§ 14. Mr. Cronin
asked the Minister of Aviation if he will make a statement on his negotiations with the Italian aviation authorities to obtain traffic rights for British United Airways between London and Genoa.
§ Mr. Marten
Yes, Sir. The result of the negotiations was that the Italian Government have conceded to us the new route between the United Kingdom and Genoa in return for our agreement to changes in the conditions they impose on B.O.A.C.'s carriage of traffic between London and Rome.
§ Mr. Cronin
Was not this agreement obtained at a cost of £50,000 a year paid by B.O.A.C., although that Corporation was not involved, to the Italian airlines, and a diversion of revenue of £350,000 a year from B.E.A.? Did not the Minister put pressure on the Italian Government, by cutting down the number of flights from Italy to England, to obtain this result? Although B.U.A. is an excellent airline, does not this amount to an obsessional desire to divert revenue to the pockets of private shareholders?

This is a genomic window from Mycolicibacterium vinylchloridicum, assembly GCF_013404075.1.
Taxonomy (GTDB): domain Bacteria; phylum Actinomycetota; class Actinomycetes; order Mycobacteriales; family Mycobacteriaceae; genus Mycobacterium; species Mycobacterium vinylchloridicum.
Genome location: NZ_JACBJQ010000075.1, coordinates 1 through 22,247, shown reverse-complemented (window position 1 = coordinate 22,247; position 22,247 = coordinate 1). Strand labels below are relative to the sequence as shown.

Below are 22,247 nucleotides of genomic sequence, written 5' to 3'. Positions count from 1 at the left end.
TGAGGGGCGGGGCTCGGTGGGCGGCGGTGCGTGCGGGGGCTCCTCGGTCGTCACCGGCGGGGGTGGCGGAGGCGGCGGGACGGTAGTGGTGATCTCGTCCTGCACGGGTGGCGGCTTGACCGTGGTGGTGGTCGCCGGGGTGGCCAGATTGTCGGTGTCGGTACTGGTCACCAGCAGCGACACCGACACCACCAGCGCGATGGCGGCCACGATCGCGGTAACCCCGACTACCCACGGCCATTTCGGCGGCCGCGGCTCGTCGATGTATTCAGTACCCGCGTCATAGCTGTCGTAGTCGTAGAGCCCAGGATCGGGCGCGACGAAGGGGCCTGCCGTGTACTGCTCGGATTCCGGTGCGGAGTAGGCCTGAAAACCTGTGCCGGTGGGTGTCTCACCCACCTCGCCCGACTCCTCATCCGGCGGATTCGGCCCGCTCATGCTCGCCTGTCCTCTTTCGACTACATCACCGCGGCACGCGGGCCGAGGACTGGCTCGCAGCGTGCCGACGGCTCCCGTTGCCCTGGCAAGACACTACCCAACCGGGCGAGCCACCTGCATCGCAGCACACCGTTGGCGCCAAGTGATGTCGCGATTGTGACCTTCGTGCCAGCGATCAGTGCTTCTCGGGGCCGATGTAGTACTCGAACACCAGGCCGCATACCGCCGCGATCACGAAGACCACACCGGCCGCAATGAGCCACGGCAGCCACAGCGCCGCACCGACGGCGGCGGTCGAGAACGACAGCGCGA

§ Mr. Marten
That last statement is completely wrong. Whether B.O.A.C. will lose anything will depend on negotiations among the companies concerned, and I think that the worst which they may have to pay will be much less than the £50,000 which has been mentioned. In return we shall have gained a new and valuable route which would 11 otherwise have been the preserve of Italian airlines. All negotiations of this kind involve give and take. Each possible deal has to be judged on the basis of whether it advances our civil aviation interests as a whole.